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sunshine across northern ireland, and eastern scotland as the rain becomes confined. with a sunshine and those westerly winds, 21 degrees is quite likely in aberdeen, maybe in dundee too. 21, 22 for london and east anglia where it will be a lovely day here. more sunshine to greet the day across england and wales, more rain for northern england and scotland. it peters out, later on some showers coming into the north—west scotland. here it will turn much cooler and fresher, whereas ahead of our band of cloud, we are still into this warm and sunny air, and temperatures could get as high as 23, even 2a celsius across eastern parts of england. the cooler fresher air coming to scotla nd cooler fresher air coming to scotland on thursday will then push its way down across the whole of the country on friday, with a north—westerly breeze, so temperatures will be dropping in england and wales, but with high pressure around that is never too far away, even into the weekend,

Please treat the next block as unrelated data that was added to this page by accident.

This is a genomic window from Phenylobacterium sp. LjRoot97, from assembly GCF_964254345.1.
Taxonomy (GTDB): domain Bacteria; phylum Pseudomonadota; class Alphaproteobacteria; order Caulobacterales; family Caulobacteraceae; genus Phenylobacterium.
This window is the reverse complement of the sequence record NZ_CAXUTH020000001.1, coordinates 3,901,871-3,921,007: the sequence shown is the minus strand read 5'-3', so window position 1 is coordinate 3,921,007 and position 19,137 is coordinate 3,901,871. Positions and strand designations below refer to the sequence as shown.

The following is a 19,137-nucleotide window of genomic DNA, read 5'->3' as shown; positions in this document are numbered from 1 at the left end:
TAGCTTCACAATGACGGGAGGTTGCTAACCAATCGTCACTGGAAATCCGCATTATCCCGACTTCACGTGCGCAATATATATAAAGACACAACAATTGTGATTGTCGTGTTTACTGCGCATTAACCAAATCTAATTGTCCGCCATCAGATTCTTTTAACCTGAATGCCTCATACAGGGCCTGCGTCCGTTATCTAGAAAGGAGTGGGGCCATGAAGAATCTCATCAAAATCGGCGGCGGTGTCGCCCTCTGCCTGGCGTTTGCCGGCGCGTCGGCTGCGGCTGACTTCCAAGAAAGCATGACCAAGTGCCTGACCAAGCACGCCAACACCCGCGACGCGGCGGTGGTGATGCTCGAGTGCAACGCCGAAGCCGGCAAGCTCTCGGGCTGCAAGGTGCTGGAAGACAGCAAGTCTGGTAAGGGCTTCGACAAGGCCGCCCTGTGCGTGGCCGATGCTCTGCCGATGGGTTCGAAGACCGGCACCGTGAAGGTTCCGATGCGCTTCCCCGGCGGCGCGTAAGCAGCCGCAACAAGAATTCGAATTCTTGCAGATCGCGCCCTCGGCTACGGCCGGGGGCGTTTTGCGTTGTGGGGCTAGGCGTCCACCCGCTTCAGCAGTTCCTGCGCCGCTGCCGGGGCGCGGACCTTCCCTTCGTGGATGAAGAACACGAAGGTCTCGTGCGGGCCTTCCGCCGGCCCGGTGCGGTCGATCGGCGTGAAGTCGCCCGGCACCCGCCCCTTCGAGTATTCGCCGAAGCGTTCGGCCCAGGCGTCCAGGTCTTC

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there will be a lot of dry weather, not just there will be a lot of dry weather, notjust on there will be a lot of dry weather, not just on friday there will be a lot of dry weather, notjust on friday but into saturday and sunday. sunny spells, some cooler nights on the way perhaps, and those temperatures of 1a to 17 degrees are near where they should be at this time of year. labour warns the prime minister that if a brexit deal is rejected by parliament, she will have to go back to brussels and renegotiate. jeremy corbyn says the party will decide whether to back the deal the government will then have to go back to the eu and say, look, our parliament can‘t agree to this, these are the parameters that parliament wants us to negotiate on, and go back and do that. the shadow brexit secretary said labour would not rule out staying in the eu. holding back the years — there‘s no improvement in life expectancy for men and women in the uk for the first time in 30 years
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a victim of the contaminated blood scandal — which has left almost 3,000 people dead — tells an inquiry that those responsible should be prosecuted.